Indonesian firm SHAU with APTA and Studio Cilaki 45 has designed a 15-hectare vice presidential palace complex in Nusantara, the new capital of Indonesia in East Kalimantan. Titled ‘Huma Betang Umai’ –meaning Mother Long House, the design interprets the indigenous Dayak long house into a contemporary, sustainable-regenerative, and people-centric palace. The project has been chosen as one of the winners based on a national open competition staged between 28 March-28 June 2022, organized by the Ministry of Public Works and Housing. While the masterplan and infrastructure of the new capital are being planned to host 1.7-1.9 million inhabitants by 2045, the vice presidential palace construction is planned to commence in 2024.
The existing site is a hill covered with mostly eucalyptus trees for pulp production. In the 1980s under the Soeharto regime, the primary rainforests have been replaced by non-environment-friendly mono-cultural production forests. Currently, there is still a patch of rainforest left on the site, which must be preserved and extended to reforest the whole site. An orchid trail and a recreational retention lake are envisioned to be open for public use.
In general, palaces have always been about the representation of power. Yet today, in the age of planetary emergency, any new type of government building should showcase responsible and performative design while at the same time providing plenty of public spaces for the people.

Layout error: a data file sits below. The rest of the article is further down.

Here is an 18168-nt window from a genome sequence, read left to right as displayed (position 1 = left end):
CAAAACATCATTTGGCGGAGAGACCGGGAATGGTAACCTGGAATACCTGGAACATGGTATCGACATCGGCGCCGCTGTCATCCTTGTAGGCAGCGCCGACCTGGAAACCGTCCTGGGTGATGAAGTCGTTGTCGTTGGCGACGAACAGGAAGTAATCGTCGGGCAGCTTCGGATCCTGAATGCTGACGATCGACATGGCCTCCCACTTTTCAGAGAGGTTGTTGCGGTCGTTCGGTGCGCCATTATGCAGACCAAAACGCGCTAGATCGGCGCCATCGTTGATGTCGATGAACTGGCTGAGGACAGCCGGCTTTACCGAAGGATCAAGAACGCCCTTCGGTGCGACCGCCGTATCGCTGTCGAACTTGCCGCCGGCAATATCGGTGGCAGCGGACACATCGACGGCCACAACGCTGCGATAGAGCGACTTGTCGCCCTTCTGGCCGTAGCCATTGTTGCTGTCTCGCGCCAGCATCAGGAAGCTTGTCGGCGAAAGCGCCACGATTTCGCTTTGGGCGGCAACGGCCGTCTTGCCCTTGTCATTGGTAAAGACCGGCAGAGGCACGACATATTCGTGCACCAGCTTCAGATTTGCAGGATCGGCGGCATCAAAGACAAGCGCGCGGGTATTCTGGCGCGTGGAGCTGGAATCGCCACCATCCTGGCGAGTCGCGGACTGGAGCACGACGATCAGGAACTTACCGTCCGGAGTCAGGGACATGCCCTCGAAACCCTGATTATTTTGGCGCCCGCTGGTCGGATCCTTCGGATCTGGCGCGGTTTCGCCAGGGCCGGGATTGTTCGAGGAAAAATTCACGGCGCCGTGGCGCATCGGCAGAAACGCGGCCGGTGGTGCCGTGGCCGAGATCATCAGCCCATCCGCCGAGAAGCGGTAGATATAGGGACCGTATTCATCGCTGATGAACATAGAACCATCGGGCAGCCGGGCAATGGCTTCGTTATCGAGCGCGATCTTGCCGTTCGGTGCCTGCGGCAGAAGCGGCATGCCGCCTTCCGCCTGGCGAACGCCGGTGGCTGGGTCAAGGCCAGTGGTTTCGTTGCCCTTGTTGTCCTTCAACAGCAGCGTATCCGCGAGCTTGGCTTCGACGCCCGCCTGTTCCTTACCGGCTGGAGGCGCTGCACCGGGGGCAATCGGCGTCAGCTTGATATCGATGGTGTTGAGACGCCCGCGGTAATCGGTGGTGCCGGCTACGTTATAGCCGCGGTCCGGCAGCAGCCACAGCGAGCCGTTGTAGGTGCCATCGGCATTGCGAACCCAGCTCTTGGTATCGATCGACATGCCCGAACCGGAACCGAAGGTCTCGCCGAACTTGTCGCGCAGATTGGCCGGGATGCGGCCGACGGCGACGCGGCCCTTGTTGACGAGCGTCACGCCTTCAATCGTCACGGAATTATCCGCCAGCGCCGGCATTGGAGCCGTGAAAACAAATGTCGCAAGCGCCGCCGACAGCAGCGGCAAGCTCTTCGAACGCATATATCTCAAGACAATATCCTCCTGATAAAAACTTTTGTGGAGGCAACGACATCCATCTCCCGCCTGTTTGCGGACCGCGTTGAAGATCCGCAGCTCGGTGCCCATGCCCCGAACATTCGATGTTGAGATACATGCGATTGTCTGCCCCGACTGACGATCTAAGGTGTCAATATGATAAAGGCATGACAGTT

The main building is placed on the hilltop, with other buildings terracing downward following the topography. The passive design concept is dominant: all long facades are oriented to minimize solar heat on the East-West surfaces and enable self-shading. This layout additionally provides a view of the botanical garden in the South. The mosque is oriented differently. Roofs and terraces are planted lushly to further reduce heat gains and help with rainwater management. Thin floorplans help to maximize cross ventilation and natural lighting to save energy. A hybrid ventilation system with air conditioning and fan necessary at peak hours tackles the hot and humid environment with reduced operational energy. Furthermore, a reflective pond and courtyards are designed to boost a more comfortable microclimate. A circular elevated and covered walkway connects the main building, mosque, secretariat, and supporting buildings. A monumental staircase equipped with a funicular is open to the public. The palace roof can accommodate 4000 solar panels each 500W with peak power of 2000KWp which produces 2,8 GWh/year of energy -assuming 1400 kWh/kWp/year- which can provide 100% of energy for the palace with a 25% surplus. This calculation refers to an exemplary green building with the use of hybrid air conditioning in Singapore.